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Maximizing Trademark Rights without Obtaining a Registration

There’s often good reason to register one’s trademark.

That’s true at the state level, as well as expanding one’s rights nationwide by obtaining a federal registration.

But there’s also a case to be made for not registering a trademark. For one thing, it doesn’t cost anything. And because trademark rights in the United States arise from use, registration isn’t needed to get enforceable rights.

Here are a few strategies trademark owners should consider to maximize their common law (unregistered) rights:

  • Choose a protectable trademark. This is both offensive and defensive. The stronger (typically less-descriptive) the mark is, the more you will be able to enforce your rights against confusingly similar uses. And the more unique your mark is, the less likely a third party will claim that you have infringed its prior rights. Not so if you adopt a common or “popular” trademark. (Tips on selecting a protectable trademark here.)
  • Use your trademark as a trademark. This isn’t as obvious as it may seem (see post here). To get trademark rights, you need to use your mark as an identifier of source. That means you need to use it on the article or container (if the mark is used to sell goods), or on your Web site or at the point of sale (if the mark is used to sell services). The use should be prominent (i.e., large font, placed front-and-center) and should tell consumers that what’s being sold comes from you.
  • Put third parties on notice. Using the ® symbol tells third parties that you have obtained a federal registration. The owner of an unregistered trademark can communicate a similar message — that it claims rights in a trademark — by using the “TM” symbol. The subtext is that competitors and potential competitors should keep their distance, because you will enforce your rights if they adopt a confusingly similar mark.
  • Judiciously enforce your rights. You don’t need to go over-board (something trademark bullies don’t understand), but you should not let later-adopters use confusingly similar marks in your market space. The key is the definition of “confusingly similar.” That’s a technical term, but it usually boils down to the similarity in the parties’ marks, the similarity in the parties’ goods or services offered in connection with the marks, and similarity in the parties’ distribution channels. If a competitor adopts a mark that looks and sounds like yours, in connection with the same type of goods or services that you sell, and does so in a way that exposes its brand to the same types of consumers that are exposed to your brand, there’s a significant risk that consumers will mistakenly buy from the later-adopter thinking they’re buying from you. If you allow a likelihood of confusion to exist for a long time (sometimes measured in months rather than years), you risk giving up your trademark rights. That’s not to say you need to sue every trademark owner that comes close to your mark. You’re allowed to pick your battles. But you may not be able to enforce your rights against even a blatant infringer if you unreasonably allow a likelihood of confusion to exist for too long.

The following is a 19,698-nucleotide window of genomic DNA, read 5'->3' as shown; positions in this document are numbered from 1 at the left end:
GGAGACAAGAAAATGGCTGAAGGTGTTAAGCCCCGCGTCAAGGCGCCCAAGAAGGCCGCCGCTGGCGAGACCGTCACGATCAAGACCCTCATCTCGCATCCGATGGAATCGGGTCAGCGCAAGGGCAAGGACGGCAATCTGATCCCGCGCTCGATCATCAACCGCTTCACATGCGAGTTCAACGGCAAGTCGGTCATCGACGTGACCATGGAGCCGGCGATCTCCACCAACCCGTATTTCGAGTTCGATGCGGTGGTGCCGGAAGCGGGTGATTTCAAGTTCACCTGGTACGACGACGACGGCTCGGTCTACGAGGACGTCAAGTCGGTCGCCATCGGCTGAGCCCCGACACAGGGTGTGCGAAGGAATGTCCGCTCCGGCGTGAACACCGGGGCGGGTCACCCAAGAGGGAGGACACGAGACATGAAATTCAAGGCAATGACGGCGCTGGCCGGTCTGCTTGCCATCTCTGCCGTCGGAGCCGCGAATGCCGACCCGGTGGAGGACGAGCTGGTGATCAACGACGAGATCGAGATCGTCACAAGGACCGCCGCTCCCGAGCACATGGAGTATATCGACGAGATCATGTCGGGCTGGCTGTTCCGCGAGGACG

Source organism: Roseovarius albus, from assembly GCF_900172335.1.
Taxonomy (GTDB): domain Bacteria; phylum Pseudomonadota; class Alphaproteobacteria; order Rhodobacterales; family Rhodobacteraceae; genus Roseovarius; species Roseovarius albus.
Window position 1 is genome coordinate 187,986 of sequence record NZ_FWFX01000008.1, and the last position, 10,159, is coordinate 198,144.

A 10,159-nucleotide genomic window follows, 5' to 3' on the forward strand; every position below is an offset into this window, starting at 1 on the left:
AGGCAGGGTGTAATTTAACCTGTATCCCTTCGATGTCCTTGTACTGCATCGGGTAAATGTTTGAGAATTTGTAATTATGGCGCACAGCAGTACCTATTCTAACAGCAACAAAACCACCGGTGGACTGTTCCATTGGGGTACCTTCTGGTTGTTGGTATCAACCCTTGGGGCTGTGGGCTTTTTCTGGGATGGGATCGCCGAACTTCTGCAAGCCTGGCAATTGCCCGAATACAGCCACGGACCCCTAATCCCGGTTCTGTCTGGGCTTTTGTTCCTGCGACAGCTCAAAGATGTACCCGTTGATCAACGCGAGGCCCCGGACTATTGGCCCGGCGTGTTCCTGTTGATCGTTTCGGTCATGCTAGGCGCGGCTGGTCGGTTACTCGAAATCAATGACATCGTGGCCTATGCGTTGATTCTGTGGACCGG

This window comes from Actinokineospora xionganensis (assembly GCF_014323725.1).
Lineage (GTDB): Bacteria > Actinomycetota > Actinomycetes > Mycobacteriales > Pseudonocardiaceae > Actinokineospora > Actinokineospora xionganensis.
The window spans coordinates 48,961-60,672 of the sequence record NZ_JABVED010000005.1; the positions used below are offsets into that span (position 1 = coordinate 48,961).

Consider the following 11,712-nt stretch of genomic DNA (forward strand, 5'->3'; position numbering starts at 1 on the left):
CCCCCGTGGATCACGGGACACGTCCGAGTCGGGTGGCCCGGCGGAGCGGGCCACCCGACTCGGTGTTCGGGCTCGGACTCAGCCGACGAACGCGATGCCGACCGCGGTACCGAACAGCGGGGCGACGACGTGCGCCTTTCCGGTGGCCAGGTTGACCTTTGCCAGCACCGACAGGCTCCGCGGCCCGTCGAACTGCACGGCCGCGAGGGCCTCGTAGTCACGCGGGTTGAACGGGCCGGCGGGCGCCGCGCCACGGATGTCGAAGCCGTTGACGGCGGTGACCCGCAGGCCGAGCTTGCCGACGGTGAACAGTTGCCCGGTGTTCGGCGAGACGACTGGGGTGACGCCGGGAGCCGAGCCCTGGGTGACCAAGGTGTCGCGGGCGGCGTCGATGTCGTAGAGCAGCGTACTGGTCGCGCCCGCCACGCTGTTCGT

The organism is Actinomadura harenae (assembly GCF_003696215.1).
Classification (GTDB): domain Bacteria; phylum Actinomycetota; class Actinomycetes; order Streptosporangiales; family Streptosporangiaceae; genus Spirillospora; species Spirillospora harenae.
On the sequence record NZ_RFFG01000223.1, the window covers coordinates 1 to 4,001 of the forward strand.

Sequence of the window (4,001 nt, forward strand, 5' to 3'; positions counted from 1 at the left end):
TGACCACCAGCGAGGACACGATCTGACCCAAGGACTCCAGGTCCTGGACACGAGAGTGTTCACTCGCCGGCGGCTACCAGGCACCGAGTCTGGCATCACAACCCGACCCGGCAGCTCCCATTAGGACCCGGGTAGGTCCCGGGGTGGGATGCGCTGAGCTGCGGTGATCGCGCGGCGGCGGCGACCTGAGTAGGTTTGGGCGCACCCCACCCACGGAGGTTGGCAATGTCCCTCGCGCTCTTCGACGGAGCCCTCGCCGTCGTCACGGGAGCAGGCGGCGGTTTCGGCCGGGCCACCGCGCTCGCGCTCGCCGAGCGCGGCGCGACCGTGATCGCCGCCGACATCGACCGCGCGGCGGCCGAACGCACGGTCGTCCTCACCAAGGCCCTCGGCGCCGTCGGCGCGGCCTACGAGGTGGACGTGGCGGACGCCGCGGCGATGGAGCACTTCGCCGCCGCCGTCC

• Don’t lose your rights through sloppy licensing. If you license your mark, you need to exercise your right to control the quality of goods or services being licensed. Since trademarks tell consumers that what’s being sold is of consistent quality as other items sold under the mark, your failure to exercise quality control can be deemed a “naked” license and can result in forfeiting your trademark rights. (Discussion of example case here.)
  • Strengthen your mark through marketing. A brand owner can convert a technically weak trademark (such as a descriptive mark) into a functionally strong one through length of use, advertising, and sales. Think SEATTLE’S BEST COFFEE. That’s technically a weak mark because it is descriptive. But years of use, lots of money spent on advertising, and lots of coffee sold has converted the mark for practical purposes into a strong, protectable brand. You can do the same if you’re wedded to a descriptive mark.

These ideas apply whether you want to register your mark one day, or whether you’ve decided you’ll never need the benefits of registration. However, this list is by no means exhaustive. I’m curious to know if anyone can think of other tips an owner can use to maximize its rights without registering a trademark.

Posted on November 27, 2011 by Registered CommenterMichael Atkins in | CommentsPost a Comment

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